A charming picture of O.L.W. was painted by the late Clifford Pember, to take the place of the image. So the work on the new building was started, and the image translated on a morning of mid-October 1931. A large number of priests and lay-folk attended, to the number of a thousand or more. In the procession was also the then Abbot of Nashdom and an Orthodox Archbishop. The procession stretched all the way from St Mary’s, along the High Street, to the new Pilgrimage Church. It was a colourful throng; the Archbishop in his eastern vestment with Deacons of Honour; the Abbot; various Religious, male and female, the donor of the land on which the new church was built [this was Sir William himself] carrying the title-deeds to be laid on the Altar of the Holy House; the image of Our Lady of Walsingham carried shoulder-high on a feretory carried by four priests in dalmatics, the Bishop of Accra, the consecrator of the new buildings, with his Deacons of Honour, and the celebrant Fr Patten himself. It must have been a proud day for him. And then the image was installed in the Holy House in the niche where it still is over the altar. A strange thing happened the night before, when Fr Patten was in the new building, and was conscious of the presence of several figures, in the dress of Augustinian Canons, visiting the various altars, consulting a paper which one of them held in his hands, and then nodding their heads in evident pleasure at each altar, newly consecrated that day. The vision remained for quite some time, and then faded.
Several interesting discoveries were made in the course of the building. When digging for the foundations, a cobbled yard was found some four feet below the surface; and beyond, the bases of walls, which seemed to agree very closely in plan and area with the dimensions left by William of Worcester and Erasmus. Furthermore, a well was discovered which, on being freed of the clay stopping, was found to contain at the bottom some old rusty knives and old shoes, which were pronounced by the Victoria and Albert Museum authorities to be of XVIth century date; and were evidently thrown in to dishonour the well. The water at once welled up again. The structure of the well was, at the bottom few courses, oak logs; and high up circular, of rough flint-work; quite consistent with a late Saxon date; and near at hand was a large masonry foundation, square, and with a square socket in it, which was undoubtedly the base of a great cross. It was found that the well dropped into place exactly between two piers of the new arcade of the covering church; and we none of us have any doubts that what was discovered was the original Holy Well. This is still in use for drinking and sprinkling for pilgrims. The Stations of the Cross were built round the Hospice Garden, culminating in a Hill of Calvary carrying three great crosses; and also, for the XIVth station, a model of the Holy Sepulchre, containing an exact model of the Holy Tomb, and a figure of the Saviour laying in it.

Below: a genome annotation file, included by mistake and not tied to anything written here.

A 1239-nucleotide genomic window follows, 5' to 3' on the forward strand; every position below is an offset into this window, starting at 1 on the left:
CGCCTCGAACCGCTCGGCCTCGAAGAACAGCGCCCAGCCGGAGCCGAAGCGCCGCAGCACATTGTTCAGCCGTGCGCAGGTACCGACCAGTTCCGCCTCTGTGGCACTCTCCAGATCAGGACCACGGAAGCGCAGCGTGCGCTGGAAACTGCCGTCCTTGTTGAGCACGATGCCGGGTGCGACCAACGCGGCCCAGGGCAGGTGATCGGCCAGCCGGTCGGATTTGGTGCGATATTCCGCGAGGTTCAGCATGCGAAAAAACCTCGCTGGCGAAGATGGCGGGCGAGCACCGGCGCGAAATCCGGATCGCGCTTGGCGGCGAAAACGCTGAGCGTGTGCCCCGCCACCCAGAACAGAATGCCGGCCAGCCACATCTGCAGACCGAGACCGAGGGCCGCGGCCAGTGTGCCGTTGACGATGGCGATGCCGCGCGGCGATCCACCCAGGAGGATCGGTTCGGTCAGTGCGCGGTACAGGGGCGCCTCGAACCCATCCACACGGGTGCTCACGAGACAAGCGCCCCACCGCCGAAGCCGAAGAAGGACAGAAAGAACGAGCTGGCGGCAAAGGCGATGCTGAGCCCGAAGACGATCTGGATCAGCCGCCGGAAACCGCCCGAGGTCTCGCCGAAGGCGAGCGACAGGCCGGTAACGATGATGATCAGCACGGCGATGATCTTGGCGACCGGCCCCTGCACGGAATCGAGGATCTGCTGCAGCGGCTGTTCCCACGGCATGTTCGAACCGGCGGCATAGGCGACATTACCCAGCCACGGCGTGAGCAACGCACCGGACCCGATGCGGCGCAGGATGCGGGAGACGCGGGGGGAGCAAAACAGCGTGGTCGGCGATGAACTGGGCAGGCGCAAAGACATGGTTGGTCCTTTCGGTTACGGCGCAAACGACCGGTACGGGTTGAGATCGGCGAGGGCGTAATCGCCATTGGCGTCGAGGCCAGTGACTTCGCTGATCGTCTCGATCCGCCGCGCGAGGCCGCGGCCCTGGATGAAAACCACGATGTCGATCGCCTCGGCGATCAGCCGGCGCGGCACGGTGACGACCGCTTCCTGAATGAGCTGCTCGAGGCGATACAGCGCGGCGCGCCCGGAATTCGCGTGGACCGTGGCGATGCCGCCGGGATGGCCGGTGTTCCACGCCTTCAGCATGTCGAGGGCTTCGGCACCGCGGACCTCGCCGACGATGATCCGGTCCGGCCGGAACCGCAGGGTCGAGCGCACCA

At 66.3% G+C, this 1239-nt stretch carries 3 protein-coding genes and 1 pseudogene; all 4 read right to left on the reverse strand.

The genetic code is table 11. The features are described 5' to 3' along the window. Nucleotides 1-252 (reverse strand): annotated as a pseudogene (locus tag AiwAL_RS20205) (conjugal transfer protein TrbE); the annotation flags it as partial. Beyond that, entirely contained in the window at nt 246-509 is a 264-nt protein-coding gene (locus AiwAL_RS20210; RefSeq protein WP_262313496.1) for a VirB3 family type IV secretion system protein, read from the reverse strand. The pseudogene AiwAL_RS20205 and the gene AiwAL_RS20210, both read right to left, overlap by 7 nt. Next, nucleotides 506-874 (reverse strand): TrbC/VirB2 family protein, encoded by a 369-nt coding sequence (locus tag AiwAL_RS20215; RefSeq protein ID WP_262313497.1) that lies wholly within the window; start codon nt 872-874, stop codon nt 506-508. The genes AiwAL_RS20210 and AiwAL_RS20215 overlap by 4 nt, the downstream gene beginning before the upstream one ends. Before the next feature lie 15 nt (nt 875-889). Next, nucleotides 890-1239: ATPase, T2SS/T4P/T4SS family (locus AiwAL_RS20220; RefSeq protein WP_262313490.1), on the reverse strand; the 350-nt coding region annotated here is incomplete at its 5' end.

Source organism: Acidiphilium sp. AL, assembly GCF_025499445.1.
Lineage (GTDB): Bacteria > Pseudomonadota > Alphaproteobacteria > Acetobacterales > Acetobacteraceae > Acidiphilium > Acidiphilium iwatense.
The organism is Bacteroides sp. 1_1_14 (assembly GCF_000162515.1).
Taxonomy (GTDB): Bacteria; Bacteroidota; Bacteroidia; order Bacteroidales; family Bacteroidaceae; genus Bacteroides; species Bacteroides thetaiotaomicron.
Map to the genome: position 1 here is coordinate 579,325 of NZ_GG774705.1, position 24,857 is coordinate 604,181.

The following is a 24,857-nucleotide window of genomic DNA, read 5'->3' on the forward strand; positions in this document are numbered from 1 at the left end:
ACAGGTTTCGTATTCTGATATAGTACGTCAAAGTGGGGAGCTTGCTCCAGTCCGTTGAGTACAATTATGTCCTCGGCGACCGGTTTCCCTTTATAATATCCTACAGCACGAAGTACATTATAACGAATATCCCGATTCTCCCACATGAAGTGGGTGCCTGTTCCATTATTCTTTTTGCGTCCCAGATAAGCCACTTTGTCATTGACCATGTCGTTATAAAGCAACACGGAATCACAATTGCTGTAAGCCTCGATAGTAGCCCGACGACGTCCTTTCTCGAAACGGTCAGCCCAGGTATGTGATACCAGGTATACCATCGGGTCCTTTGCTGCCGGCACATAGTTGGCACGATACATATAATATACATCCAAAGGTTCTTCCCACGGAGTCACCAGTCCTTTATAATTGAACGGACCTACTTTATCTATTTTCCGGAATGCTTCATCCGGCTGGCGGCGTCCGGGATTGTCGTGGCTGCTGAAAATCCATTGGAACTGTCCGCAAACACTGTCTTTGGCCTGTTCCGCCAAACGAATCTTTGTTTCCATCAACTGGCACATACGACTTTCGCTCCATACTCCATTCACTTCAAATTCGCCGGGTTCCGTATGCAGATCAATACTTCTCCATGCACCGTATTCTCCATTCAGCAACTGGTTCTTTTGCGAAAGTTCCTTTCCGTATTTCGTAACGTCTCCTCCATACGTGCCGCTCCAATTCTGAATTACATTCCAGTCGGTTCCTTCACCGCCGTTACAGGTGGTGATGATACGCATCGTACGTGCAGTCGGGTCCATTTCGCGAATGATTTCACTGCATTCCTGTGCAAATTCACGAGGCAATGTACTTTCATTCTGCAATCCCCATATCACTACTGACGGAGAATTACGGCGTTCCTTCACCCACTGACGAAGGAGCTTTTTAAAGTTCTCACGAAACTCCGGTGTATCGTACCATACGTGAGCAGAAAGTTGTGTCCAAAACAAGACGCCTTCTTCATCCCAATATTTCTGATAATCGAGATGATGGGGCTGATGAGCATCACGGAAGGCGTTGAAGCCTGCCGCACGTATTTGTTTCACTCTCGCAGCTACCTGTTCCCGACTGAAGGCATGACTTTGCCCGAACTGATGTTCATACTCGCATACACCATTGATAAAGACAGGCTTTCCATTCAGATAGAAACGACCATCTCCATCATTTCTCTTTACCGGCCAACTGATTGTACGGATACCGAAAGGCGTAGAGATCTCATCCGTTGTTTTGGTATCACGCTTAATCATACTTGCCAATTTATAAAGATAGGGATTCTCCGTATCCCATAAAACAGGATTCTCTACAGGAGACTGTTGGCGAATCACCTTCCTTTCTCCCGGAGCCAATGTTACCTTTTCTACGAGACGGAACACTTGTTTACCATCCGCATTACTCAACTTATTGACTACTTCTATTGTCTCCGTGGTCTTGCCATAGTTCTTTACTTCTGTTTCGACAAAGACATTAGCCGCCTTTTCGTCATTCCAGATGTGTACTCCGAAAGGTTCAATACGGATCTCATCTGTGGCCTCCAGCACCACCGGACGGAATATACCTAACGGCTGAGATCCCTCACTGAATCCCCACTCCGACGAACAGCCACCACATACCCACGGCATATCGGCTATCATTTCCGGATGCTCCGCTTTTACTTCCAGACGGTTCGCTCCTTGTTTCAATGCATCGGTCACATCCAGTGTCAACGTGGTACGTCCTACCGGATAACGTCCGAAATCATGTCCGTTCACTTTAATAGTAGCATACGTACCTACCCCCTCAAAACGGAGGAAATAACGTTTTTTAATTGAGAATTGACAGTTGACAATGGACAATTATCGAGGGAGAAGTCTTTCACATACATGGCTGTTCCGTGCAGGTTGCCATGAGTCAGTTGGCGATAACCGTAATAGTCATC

All this meant a great stride forward for the pilgrimage; in the first place, now that we had our own Holy Well, and the probable original site of the ancient building, it was no longer necessary to restrict pilgrimages to Tuesday/Thursday; but they could be held on any days of the week. Parish pilgrimages began to come along from all over the country, besides many from the London area.
So the work grew rapidly, until by 1935 it became evident that the original buildings were quite inadequate to contain the numbers who came. One morning, when I was staying at the Vicarage, we were all at breakfast, when Fr Derrick opened a letter that had come in the post, and casually pushed it over to Pat, saying “Here is a cheque for £6,000.” Pat thought he was pulling his leg; but nevertheless it was true; and this amount made possible the much-needed extension to the Pilgrimage Church. The work was put in hand at the east end of the original building, which (the east end) was pulled down, and its site marked in the pavement by a line of grey bricks, and the arcades carried on to form a new nave and choir, with apse and various side-chapels, which brought the number of altars up to fifteen, one for each of the Mysteries of the Rosary. Care was taken in digging for the foundations of the new building, to look out for the old foundations, which were again found, all except one corner that came under the original building. They were carefully cleared, and the corner that came under the new extensions was crypted over so that it would be still possible to visit it.